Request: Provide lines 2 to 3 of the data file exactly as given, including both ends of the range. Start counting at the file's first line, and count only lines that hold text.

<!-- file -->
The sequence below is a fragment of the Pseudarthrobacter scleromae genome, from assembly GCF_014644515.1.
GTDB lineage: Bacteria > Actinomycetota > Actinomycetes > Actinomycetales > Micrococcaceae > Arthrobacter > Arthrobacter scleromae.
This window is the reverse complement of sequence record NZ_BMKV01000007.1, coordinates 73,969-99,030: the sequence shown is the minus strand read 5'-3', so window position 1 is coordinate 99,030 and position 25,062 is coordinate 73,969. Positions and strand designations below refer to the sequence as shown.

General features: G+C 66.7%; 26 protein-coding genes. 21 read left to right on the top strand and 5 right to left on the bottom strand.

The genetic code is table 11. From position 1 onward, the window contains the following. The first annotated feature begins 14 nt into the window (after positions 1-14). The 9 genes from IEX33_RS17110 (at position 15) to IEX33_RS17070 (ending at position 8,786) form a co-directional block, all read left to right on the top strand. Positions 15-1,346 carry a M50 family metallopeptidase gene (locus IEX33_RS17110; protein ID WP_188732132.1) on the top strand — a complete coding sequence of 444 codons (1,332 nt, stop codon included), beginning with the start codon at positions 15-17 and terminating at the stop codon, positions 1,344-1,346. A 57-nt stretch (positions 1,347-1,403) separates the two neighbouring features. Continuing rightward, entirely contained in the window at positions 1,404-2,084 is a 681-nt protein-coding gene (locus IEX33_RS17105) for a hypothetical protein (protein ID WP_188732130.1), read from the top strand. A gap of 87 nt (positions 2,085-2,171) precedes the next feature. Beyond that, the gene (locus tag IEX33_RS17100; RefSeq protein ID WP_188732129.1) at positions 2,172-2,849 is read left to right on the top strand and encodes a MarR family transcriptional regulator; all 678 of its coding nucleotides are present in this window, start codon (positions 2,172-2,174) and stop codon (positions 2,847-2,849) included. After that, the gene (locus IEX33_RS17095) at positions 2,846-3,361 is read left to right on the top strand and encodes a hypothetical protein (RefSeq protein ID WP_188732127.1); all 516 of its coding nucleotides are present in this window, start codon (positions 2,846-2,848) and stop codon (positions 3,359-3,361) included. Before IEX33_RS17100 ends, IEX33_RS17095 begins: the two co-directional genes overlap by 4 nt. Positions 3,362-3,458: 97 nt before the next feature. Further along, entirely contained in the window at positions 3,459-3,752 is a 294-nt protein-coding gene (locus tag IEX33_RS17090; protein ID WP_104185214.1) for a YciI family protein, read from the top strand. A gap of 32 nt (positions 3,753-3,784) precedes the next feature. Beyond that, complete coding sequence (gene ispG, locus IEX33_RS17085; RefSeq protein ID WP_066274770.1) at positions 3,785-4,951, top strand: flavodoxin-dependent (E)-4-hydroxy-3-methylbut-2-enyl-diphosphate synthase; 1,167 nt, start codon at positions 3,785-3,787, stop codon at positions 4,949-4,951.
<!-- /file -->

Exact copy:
GTDB lineage: Bacteria > Actinomycetota > Actinomycetes > Actinomycetales > Micrococcaceae > Arthrobacter > Arthrobacter scleromae.
This window is the reverse complement of sequence record NZ_BMKV01000007.1, coordinates 73,969-99,030: the sequence shown is the minus strand read 5'-3', so window position 1 is coordinate 99,030 and position 25,062 is coordinate 73,969. Positions and strand designations below refer to the sequence as shown.